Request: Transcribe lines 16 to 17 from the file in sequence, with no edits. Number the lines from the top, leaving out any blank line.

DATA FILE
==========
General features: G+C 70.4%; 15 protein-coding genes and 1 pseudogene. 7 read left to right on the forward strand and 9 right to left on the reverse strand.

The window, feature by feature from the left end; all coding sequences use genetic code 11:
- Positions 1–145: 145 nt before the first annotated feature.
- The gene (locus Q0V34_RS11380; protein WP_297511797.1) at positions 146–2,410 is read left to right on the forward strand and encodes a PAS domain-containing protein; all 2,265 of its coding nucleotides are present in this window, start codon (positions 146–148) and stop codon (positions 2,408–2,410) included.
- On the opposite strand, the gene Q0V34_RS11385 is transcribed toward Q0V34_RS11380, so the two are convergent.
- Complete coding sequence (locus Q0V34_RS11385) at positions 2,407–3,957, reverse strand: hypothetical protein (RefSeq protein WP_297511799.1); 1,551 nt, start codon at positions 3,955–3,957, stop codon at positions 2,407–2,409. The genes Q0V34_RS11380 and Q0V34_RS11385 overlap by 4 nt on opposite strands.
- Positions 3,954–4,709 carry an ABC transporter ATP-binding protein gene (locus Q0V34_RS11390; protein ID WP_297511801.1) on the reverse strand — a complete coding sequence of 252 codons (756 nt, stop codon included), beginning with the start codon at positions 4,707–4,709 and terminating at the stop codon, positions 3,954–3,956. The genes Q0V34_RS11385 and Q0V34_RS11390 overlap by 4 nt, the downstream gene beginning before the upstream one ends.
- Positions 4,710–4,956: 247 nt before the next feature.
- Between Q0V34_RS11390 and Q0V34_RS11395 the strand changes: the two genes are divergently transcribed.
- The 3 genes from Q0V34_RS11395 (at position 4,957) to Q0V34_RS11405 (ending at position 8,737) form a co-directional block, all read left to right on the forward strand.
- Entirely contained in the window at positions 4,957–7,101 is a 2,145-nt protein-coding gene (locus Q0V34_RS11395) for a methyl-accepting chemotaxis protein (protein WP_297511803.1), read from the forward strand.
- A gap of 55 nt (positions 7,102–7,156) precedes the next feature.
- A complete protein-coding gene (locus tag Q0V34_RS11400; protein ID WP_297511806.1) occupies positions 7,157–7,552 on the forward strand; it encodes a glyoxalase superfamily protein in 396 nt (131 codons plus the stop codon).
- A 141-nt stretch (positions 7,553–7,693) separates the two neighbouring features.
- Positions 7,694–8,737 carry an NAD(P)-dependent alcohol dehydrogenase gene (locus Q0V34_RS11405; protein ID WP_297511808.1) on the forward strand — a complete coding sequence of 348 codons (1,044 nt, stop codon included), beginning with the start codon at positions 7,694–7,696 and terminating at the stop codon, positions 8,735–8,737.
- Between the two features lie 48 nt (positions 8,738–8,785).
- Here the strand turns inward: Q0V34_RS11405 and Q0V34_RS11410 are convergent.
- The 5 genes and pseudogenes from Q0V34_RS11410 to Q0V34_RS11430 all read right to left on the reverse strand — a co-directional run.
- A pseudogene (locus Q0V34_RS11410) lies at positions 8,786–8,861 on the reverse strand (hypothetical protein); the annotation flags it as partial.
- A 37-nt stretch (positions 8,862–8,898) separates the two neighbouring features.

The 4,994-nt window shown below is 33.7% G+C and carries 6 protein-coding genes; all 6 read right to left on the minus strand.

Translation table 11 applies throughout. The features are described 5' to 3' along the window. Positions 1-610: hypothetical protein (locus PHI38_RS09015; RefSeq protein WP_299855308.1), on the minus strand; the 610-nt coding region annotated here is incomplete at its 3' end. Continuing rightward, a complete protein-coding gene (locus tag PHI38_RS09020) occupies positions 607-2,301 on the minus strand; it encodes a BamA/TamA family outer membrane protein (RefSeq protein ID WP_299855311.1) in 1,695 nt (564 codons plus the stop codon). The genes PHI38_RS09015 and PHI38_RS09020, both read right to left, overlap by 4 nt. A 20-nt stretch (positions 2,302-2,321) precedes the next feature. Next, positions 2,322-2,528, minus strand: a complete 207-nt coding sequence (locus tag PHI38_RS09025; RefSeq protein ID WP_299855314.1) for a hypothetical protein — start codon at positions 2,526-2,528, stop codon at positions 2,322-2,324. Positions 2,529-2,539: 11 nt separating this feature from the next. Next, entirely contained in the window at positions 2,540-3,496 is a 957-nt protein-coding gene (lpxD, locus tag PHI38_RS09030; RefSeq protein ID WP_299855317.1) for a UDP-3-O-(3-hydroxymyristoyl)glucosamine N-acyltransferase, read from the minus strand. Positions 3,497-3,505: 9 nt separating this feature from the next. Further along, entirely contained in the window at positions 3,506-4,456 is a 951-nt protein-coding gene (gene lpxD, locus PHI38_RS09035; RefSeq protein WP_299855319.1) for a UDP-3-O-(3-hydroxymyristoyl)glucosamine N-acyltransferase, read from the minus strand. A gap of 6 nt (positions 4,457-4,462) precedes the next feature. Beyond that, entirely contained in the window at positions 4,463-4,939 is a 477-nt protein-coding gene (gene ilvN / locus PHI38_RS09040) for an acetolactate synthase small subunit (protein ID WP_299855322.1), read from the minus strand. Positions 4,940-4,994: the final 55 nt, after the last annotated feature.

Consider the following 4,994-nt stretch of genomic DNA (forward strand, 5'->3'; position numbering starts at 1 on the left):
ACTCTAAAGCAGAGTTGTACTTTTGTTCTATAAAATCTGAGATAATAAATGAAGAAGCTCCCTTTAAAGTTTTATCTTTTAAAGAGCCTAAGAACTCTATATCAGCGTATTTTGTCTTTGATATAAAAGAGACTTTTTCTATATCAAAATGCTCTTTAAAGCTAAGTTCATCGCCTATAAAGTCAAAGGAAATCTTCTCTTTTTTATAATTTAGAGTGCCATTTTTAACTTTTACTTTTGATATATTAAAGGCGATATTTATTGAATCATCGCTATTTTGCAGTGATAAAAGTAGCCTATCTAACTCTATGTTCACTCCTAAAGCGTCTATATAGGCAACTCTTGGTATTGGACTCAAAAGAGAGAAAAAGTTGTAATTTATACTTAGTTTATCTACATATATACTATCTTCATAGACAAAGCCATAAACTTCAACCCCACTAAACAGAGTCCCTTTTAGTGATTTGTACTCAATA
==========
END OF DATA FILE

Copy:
- Between the two features lie 48 nt (positions 8,738–8,785).
- Here the strand turns inward: Q0V34_RS11405 and Q0V34_RS11410 are convergent.